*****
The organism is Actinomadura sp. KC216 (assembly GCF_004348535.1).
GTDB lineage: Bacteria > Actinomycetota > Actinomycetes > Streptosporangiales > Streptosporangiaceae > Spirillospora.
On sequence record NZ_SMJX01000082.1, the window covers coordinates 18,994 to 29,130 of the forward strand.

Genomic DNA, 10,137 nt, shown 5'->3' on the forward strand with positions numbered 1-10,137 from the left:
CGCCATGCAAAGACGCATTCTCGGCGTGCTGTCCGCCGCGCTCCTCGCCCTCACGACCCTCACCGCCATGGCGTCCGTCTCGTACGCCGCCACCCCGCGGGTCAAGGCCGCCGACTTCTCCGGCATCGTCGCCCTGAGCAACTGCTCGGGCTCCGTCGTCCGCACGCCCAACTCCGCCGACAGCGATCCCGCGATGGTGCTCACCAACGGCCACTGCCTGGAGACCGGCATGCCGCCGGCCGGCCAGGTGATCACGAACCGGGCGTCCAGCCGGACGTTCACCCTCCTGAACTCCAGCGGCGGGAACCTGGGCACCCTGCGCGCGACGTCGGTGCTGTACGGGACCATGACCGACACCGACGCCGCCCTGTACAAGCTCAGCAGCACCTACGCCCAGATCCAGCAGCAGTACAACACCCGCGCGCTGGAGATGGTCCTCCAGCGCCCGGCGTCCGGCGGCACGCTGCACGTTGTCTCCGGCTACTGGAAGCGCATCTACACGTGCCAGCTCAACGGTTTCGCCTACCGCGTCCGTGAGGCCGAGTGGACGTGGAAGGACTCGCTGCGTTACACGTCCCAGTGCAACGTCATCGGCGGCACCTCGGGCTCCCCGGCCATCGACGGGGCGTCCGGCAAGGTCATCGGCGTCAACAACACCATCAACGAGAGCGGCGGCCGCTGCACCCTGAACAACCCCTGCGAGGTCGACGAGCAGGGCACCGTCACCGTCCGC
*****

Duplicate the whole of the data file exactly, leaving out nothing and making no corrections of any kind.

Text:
The organism is Actinomadura sp. KC216 (assembly GCF_004348535.1).
GTDB lineage: Bacteria > Actinomycetota > Actinomycetes > Streptosporangiales > Streptosporangiaceae > Spirillospora.
On sequence record NZ_SMJX01000082.1, the window covers coordinates 18,994 to 29,130 of the forward strand.

Genomic DNA, 10,137 nt, shown 5'->3' on the forward strand with positions numbered 1-10,137 from the left:
CGCCATGCAAAGACGCATTCTCGGCGTGCTGTCCGCCGCGCTCCTCGCCCTCACGACCCTCACCGCCATGGCGTCCGTCTCGTACGCCGCCACCCCGCGGGTCAAGGCCGCCGACTTCTCCGGCATCGTCGCCCTGAGCAACTGCTCGGGCTCCGTCGTCCGCACGCCCAACTCCGCCGACAGCGATCCCGCGATGGTGCTCACCAACGGCCACTGCCTGGAGACCGGCATGCCGCCGGCCGGCCAGGTGATCACGAACCGGGCGTCCAGCCGGACGTTCACCCTCCTGAACTCCAGCGGCGGGAACCTGGGCACCCTGCGCGCGACGTCGGTGCTGTACGGGACCATGACCGACACCGACGCCGCCCTGTACAAGCTCAGCAGCACCTACGCCCAGATCCAGCAGCAGTACAACACCCGCGCGCTGGAGATGGTCCTCCAGCGCCCGGCGTCCGGCGGCACGCTGCACGTTGTCTCCGGCTACTGGAAGCGCATCTACACGTGCCAGCTCAACGGTTTCGCCTACCGCGTCCGTGAGGCCGAGTGGACGTGGAAGGACTCGCTGCGTTACACGTCCCAGTGCAACGTCATCGGCGGCACCTCGGGCTCCCCGGCCATCGACGGGGCGTCCGGCAAGGTCATCGGCGTCAACAACACCATCAACGAGAGCGGCGGCCGCTGCACCCTGAACAACCCCTGCGAGGTCGACGAGCAGGGCACCGTCACCGTCCGC